An effective technique in the series was to repeat the same scene or dialog in different ways. Ridgeway was used to explain the ideas of manifest destiny and white supremacy several times, with less and less effectiveness each time. Ridgeway’s scenes were often accompanied by the sound of a ticking clock, as if the time of slavery or the notion of racial superiority was running out.

After several attempts, Cora got away from Ridgeway again. She ended up in Indiana.

William Jackson Harper and Thuso Mbedu in The Underground Railroad

Royal (William Jackson Harper) was the underground railroad conductor who took Cora to Indiana. He took her to a Black owned, community-run farm and winery. The place was like paradise and the people were prospering. Prosperous Black folks became a problem for the white townsfolk. And Ridgeway was still after her.

Some of the speeches and comments made by the people on the farm in Indiana were quotable summations of the slave experience and the behavior of white oppressors.

In Indiana, Cora had time and safety to try to deal with some of her losses and demons. But there were more losses and more running ahead. At the end of the series, we still aren’t sure if Cora will make it to safety somewhere. How could such a story end on a happy note when African Americans still carry the pain of the past and the present with them every day?

I found the series uneven. I wanted more scenes helping us know the very quiet Cora and fewer scenes painting Ridgeway as sympathetic. I wanted more physical illumination in the dark scenes so I could at least guess at what people were doing. But, overall, the series has a powerful effect. It rings emotionally true. I’m sure it will be highly praised and rewarded.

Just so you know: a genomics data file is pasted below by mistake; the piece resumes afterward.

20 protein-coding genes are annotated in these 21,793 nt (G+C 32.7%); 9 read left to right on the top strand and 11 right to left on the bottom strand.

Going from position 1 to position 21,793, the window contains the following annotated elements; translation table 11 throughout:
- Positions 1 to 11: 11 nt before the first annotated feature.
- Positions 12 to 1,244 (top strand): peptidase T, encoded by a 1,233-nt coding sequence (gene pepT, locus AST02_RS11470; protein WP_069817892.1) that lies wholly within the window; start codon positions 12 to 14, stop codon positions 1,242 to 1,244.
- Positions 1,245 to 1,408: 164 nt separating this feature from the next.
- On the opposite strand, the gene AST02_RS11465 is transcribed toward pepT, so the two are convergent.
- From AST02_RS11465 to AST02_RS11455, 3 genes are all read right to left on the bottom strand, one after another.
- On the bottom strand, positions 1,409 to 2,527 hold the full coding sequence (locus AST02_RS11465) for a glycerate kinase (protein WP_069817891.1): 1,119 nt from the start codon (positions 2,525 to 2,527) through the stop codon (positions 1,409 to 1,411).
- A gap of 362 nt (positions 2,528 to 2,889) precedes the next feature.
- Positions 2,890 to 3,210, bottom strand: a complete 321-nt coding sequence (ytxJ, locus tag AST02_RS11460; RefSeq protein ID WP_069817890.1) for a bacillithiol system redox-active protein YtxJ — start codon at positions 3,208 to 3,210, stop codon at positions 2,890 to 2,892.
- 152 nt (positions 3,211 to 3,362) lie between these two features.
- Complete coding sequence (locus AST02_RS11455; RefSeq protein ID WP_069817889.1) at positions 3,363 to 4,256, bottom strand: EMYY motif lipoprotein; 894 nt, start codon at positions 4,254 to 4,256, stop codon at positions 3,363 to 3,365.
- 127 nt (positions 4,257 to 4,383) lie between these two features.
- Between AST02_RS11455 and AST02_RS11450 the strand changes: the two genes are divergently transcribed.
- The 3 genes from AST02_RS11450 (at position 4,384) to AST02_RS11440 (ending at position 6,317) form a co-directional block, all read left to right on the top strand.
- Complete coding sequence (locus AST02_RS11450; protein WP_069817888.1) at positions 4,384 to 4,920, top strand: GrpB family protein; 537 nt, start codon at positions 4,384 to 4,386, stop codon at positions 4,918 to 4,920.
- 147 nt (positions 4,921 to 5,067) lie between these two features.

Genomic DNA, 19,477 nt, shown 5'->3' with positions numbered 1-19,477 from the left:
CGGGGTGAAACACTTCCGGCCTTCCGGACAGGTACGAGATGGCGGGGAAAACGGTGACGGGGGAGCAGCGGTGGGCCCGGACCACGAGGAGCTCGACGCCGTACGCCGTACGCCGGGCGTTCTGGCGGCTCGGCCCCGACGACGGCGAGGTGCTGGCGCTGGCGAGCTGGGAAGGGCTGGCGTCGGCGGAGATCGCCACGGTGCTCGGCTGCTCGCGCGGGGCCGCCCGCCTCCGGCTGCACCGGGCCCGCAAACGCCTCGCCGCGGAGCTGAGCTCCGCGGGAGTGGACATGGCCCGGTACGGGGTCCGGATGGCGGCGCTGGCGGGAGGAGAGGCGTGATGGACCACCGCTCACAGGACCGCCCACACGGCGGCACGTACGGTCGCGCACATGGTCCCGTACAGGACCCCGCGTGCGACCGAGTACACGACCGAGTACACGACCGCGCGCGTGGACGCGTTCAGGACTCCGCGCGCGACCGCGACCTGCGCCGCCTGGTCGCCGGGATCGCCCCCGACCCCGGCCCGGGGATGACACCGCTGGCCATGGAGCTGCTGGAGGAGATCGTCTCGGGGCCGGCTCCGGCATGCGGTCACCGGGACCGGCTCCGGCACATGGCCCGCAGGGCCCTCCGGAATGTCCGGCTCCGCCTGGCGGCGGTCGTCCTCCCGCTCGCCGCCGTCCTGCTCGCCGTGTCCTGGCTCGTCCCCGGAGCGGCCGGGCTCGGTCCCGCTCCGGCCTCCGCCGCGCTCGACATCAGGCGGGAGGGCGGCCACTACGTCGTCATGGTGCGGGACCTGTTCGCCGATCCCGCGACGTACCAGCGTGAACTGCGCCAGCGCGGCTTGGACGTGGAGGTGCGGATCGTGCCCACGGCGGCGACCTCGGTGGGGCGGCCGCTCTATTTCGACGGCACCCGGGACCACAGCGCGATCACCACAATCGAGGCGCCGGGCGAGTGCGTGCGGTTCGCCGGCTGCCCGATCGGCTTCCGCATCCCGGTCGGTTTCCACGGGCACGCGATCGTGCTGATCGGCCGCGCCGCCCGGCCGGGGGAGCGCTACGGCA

Poster for The Underground Railroad

Here’s a preview.

Have you seen this one? Do you plan to watch it?

*The Amazon book link is an affiliate link.

Author: Virginia DeBolt

After many years as an educator and writer, Virginia retired from working life. She's always loved a good movie or TV show and wants to use her free time to talk about them with you now. She's Old Ain't Dead!

3 thoughts on “The Underground Railroad reimagines history”

  1. The end of the real network known as the Underground Railroad was in Canada. The trials and tribulations were exciting and harrowing enough without inventing fantasies.

    It’s too bad they had to stoop to such devices. It sounds insulting to me that they felt they needed to do that – a further distortion of history. Like we need more of that.

    Disappointing.

  2. Hi,
    I agree with John Newell. What happened to enslaved people in this country is an undertold story. When I grew up, that era of American history was totally left out of the history books from the perspective of the enslaved people. The fantasy sequences and the other techniques described in this blog to tell the story of an enslaved person seems, on the face of it, to trivialize the horror and degradation of the lived experience, the actual reality.

    I’m willing to allow a writer or a production dramatic license to tell a story, but not here, not ths story. So, I’ll pass. I will, however, add the Harriet Tubman drama to my watch list.

Comments are appreciated!